As DC’s Revenues Grow, We Should Use the Surplus for Important Needs

The District collected a lot more money than expected in fiscal year 2016, which ended September 30, and that could mean a large budget surplus when the city’s books are audited. The city should use the windfall from its growing prosperity to fund needed services, like affordable housing or start-up costs for a new paid family leave program. That would require changing current rules that put all surplus funds in the city’s savings, which are already at a record high.

DC’s tax collections are rising sharply. DC’s Chief Financial Officer recently announced higher revenues than projections from just a few months ago: an additional $180 million for FY 2016, $36 million for FY 2017, and $20 million in FY 2018 and beyond.

General Fund Balance 1Under current law, all available surplus funds must go to a “working capital” fund. That fund reduces the need for the city to do short-term borrowing in the middle of the year, between major tax collections.

Yet this should not be the only goal for surplus funds, because DC’s savings are at a record high. As of the end of FY 2015, the general fund balance stood at $2.17 billion. The city holds $985 million in reserves, which will pay for 49 days of city expenditures without collecting a single additional dollar.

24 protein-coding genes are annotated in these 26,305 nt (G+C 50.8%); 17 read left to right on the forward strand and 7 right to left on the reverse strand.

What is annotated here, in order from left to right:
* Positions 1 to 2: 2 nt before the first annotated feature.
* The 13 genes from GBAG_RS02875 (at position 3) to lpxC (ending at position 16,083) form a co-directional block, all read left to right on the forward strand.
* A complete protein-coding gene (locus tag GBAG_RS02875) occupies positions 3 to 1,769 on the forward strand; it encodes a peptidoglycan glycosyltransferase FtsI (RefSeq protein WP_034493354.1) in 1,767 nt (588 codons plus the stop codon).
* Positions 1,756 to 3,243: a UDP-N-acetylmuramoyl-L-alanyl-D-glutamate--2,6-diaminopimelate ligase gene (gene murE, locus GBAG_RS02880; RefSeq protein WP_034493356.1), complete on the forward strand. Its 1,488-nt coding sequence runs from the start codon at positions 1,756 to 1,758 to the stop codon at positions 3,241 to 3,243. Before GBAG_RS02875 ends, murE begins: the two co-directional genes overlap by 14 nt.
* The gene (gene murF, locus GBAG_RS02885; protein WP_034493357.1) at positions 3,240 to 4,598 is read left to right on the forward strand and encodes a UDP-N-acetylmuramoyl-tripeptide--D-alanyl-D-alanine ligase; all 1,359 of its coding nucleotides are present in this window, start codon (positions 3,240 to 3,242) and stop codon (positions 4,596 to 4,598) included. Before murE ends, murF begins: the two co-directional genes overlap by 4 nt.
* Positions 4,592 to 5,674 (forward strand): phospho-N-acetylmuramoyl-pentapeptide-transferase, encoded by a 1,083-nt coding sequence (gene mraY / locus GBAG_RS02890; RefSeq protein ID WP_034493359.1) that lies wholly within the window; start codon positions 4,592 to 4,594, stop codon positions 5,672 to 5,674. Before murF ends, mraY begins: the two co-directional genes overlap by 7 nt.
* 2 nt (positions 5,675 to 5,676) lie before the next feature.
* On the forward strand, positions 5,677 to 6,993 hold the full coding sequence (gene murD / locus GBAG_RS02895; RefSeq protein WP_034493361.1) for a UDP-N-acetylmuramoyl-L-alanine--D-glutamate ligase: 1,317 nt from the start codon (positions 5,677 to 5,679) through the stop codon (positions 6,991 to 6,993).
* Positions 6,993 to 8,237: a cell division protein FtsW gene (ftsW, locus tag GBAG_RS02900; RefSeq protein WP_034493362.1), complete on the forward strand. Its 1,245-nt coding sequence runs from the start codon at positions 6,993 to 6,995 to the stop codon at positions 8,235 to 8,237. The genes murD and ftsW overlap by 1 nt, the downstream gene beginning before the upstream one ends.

Meanwhile, the city’s needs are expanding rapidly, and far too many residents are being left behind­­­. Rather than saving 100 percent, some surplus funds could be spent to benefit District residents. Because a year-end surplus is a one-time windfall, it needs to be spent on one-time expenses, rather than things that will have ongoing costs. Some possibilities:

  • Housing: The surplus could help build housing under the Housing Production Trust Fund. It also could go to helping more tenants buy their buildings, to public housing repairs that have been underfunded by the federal government, or to preserve low-cost housing in developing neighborhoods.
  • Paid Family Leave Start-up Costs: Legislation to create paid family leave insurance is likely to have one-time costs to establish the insurance fund.
  • Low Income Energy Assistance: DC’s program to provide once-a-year assistance helps thousands of low-income families pay energy bills. Yet, it runs out of money each year. Boosting funding could help prevent homelessness, because it prevents families from getting behind on utility payments.
  • Homeless Prevention Services: ­­­­DC’s new homelessness prevention program has been remarkably successful at keeping families from entering homelessness. Each additional $1 million in this program can serve nearly 400 additional families—which is far lower than the cost of providing shelter.

These are just a few of the ways that the District’s surplus could be used to build stronger communities across the city.

We hope that Mayor Bowser will consider revising DC’s surplus policy in her proposed FY 2018 budget, so that some of the surplus can be spent on much-needed programs and services.